07/29/2001 11:00PM

Proof positive: Galileo is Europe's best


On his face he has a white blaze in the shape of an arrow, as if he is pointing himself ever forward toward greater and greater feats of equine glory.

Galileo proved conclusively on Saturday that he is Europe's best at 1 1/2 miles with a resounding triumph in the King George VI and Queen Elizabeth Diamond Stakes at Ascot. He handed Europe's best older horse, Fantastic Light, a two-length thumping at odds of 1-2 while recording the third fastest time, 2:27.71, in the 51-year history of the race.

Still undefeated after six starts - including wins in both the Epsom and Irish Derbies - Galileo will now get a brief rest before beginning preparations for the Breeders' Cup Classic, for which Coral Eurobet quote him as 9-4 second favorite behind Point Given at 2-1.

First up will be a rematch with Fantastic Light in the 1 1/4-mile Group 1 Irish Champion Stakes at Leopardstown on Sept. 8. That will be followed by a further drop in distance to a mile for a return to Ascot in the Group 1 Queen Elizabeth II Stakes on Sept. 29. This is the same path that was followed last year by Galileo's former stablemate Giant's Causeway.

Aidan O'Brien remains firmly convinced that Galileo's best distance lies somewhere in the one- to 1 1/4-mile range. That is why he thinks Galileo will have an easier time of it when he takes on Fantastic Light at 1 1/4 miles, even though the weight-for-age he will receive on the scale will have dropped to seven pounds from the 12 he got in the King George.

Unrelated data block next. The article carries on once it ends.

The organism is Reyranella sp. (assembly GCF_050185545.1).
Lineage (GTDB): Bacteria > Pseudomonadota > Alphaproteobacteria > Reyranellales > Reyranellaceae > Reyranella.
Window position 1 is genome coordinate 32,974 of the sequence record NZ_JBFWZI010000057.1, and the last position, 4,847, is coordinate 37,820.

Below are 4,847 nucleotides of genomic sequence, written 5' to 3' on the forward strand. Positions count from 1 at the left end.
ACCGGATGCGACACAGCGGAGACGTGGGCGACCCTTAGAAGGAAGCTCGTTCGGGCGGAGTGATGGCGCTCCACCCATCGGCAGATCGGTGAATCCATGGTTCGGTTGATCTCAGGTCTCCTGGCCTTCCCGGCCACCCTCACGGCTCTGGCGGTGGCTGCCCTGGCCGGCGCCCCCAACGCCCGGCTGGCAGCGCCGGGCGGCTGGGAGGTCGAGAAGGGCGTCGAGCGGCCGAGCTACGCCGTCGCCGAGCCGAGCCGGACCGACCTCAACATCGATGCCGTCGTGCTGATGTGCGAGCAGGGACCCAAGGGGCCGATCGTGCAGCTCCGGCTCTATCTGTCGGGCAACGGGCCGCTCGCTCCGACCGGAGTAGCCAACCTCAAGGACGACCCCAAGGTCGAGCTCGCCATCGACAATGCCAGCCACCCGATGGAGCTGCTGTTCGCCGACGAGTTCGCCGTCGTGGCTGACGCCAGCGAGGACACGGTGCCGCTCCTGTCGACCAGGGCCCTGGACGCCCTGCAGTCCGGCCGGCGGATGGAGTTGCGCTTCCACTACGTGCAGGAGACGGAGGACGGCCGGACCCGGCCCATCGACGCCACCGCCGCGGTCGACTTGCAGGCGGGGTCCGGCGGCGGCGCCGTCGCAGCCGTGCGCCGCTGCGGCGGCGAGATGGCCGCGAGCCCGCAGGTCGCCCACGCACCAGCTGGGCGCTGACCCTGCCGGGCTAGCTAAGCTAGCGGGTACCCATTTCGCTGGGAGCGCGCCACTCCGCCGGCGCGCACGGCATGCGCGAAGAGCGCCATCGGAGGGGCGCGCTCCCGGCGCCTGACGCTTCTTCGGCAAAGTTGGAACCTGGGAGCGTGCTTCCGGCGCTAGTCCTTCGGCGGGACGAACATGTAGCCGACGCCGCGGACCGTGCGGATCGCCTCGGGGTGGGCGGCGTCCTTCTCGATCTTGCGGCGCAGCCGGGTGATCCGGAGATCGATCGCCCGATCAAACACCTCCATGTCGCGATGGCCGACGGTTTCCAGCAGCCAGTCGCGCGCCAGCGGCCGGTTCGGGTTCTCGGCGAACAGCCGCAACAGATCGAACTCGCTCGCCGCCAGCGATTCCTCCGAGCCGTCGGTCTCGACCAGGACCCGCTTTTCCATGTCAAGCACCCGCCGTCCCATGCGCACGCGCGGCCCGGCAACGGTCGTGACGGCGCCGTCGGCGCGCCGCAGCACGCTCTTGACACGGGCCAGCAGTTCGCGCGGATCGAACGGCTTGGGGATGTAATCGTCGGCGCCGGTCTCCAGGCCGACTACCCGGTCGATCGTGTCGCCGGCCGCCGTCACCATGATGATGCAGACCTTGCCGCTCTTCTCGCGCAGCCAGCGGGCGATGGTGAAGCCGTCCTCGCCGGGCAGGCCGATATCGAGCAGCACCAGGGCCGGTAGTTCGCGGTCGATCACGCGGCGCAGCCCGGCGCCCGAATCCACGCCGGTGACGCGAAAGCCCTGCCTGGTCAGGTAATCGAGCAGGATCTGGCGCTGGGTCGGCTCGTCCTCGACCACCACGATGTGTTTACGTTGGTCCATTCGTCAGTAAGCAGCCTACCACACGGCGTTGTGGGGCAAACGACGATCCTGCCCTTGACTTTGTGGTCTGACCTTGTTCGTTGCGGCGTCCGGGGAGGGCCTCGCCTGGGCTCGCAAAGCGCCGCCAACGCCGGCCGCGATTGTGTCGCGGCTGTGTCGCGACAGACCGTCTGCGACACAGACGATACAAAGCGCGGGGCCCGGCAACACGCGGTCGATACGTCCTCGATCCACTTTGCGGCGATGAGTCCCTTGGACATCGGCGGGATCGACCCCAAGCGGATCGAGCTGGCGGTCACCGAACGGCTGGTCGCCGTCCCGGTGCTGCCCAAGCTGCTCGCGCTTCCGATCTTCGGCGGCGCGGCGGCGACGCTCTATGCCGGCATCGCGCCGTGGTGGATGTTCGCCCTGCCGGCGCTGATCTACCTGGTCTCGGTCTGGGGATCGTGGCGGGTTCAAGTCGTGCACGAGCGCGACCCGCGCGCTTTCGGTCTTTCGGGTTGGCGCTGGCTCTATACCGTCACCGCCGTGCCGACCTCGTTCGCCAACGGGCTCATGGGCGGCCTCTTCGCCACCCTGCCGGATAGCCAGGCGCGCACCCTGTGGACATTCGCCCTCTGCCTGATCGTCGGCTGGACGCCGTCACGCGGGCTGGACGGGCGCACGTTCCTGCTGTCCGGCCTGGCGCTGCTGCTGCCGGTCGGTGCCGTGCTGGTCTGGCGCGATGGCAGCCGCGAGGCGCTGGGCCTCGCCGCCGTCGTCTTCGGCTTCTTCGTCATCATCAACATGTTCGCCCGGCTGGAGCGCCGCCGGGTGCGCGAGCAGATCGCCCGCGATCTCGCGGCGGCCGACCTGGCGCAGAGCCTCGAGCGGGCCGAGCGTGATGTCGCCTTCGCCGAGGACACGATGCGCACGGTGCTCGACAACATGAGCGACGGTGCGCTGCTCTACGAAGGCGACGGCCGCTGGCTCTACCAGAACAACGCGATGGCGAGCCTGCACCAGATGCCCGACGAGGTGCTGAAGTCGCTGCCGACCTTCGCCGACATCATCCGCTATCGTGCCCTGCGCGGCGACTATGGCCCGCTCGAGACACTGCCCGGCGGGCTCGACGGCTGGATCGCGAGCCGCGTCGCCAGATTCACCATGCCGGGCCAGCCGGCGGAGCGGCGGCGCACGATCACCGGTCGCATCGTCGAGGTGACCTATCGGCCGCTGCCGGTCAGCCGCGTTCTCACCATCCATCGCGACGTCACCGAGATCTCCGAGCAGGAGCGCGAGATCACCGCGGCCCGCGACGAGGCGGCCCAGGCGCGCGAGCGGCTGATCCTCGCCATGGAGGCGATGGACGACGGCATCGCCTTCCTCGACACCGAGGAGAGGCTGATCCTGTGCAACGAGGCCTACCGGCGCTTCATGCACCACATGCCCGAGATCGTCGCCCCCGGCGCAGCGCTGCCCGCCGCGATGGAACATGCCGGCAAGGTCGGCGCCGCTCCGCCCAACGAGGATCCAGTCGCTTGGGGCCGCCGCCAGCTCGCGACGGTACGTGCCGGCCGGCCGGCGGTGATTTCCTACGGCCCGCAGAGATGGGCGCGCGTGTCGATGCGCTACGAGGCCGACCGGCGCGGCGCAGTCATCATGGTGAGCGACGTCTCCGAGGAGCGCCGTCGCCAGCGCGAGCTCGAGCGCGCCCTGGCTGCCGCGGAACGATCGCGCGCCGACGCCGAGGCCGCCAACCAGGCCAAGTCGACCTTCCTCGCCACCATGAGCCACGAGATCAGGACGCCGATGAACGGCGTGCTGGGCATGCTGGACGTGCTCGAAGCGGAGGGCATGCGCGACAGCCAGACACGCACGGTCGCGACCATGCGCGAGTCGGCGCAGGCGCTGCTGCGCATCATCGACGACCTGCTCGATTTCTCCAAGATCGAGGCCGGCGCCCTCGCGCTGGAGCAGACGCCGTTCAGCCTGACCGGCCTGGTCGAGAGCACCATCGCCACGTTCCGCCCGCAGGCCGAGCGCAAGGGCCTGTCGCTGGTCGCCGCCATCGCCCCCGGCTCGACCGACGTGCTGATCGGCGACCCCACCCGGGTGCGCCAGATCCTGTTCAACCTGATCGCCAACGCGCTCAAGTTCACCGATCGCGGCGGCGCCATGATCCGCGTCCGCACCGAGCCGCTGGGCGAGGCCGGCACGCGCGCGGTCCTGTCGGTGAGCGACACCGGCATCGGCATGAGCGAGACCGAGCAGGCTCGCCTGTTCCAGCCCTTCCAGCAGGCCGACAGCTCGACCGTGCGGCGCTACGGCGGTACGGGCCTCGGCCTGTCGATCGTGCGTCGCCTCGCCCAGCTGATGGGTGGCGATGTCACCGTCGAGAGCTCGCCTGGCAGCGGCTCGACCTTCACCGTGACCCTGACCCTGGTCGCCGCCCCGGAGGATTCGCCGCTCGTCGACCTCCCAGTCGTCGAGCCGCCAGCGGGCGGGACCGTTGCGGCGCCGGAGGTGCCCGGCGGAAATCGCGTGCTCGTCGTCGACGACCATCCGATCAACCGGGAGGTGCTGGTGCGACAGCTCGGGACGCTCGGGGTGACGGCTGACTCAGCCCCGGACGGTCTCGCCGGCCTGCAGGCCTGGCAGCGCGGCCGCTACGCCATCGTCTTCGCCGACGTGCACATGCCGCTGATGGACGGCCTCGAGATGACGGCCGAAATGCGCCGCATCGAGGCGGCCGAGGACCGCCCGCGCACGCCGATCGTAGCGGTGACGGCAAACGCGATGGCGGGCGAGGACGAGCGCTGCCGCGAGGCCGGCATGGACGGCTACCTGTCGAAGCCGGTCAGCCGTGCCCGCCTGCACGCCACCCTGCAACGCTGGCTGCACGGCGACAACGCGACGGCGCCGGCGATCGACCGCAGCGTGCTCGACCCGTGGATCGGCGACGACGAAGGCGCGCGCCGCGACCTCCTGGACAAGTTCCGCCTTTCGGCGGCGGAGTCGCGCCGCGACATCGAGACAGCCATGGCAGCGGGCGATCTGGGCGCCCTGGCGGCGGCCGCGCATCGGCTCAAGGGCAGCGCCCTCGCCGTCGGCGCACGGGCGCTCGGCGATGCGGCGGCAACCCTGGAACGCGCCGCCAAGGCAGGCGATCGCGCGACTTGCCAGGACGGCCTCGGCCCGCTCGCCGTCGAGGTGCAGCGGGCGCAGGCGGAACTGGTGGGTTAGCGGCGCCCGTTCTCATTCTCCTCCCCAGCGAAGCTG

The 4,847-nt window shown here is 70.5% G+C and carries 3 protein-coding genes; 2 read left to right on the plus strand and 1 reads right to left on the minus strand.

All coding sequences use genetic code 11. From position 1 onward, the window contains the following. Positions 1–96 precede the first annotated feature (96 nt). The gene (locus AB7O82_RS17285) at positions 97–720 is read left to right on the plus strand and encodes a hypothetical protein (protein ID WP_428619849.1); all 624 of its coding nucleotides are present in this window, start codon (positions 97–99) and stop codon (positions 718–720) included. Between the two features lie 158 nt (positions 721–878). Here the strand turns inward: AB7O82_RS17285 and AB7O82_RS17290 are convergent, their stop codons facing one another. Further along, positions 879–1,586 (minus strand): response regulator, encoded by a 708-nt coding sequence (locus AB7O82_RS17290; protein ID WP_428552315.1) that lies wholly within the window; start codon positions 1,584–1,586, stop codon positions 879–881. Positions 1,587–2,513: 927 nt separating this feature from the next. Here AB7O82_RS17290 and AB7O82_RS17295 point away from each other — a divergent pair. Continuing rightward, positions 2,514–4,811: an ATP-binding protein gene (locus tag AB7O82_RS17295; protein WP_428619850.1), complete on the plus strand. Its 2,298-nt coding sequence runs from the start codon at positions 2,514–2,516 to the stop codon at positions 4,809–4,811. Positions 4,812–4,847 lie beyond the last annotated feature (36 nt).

European bloodstock agents estimate that Galileo is now worth as much as 30 million pounds ($42.6 million). By Sadler's Wells out of the 1993 Arc winner Urban Sea, Galileo was described by co-owner Michael Tabor as "the ultimate horse with the ultimate pedigree." He has already earned $2,058,632 in a career that began only nine months ago.

Hightori's third-place finish in the King George will be the cause of a great deal of fallout. Trainer Philippe Demercastel once again expressed his dissatisfaction with the waiting tactics employed by Gerald Mosse, who rode Hightori similarly when he finished third behind Fantastic Light in the Prince of Wales's Stakes.

Mosse may now lose the ride on Hightori, who, although coming up short in the King George, proved he could stay 12 furlongs. As a result, Demercastel has scrapped plans to send him to the Arlington Million and point for the Prix de l'Arc de Triomphe instead.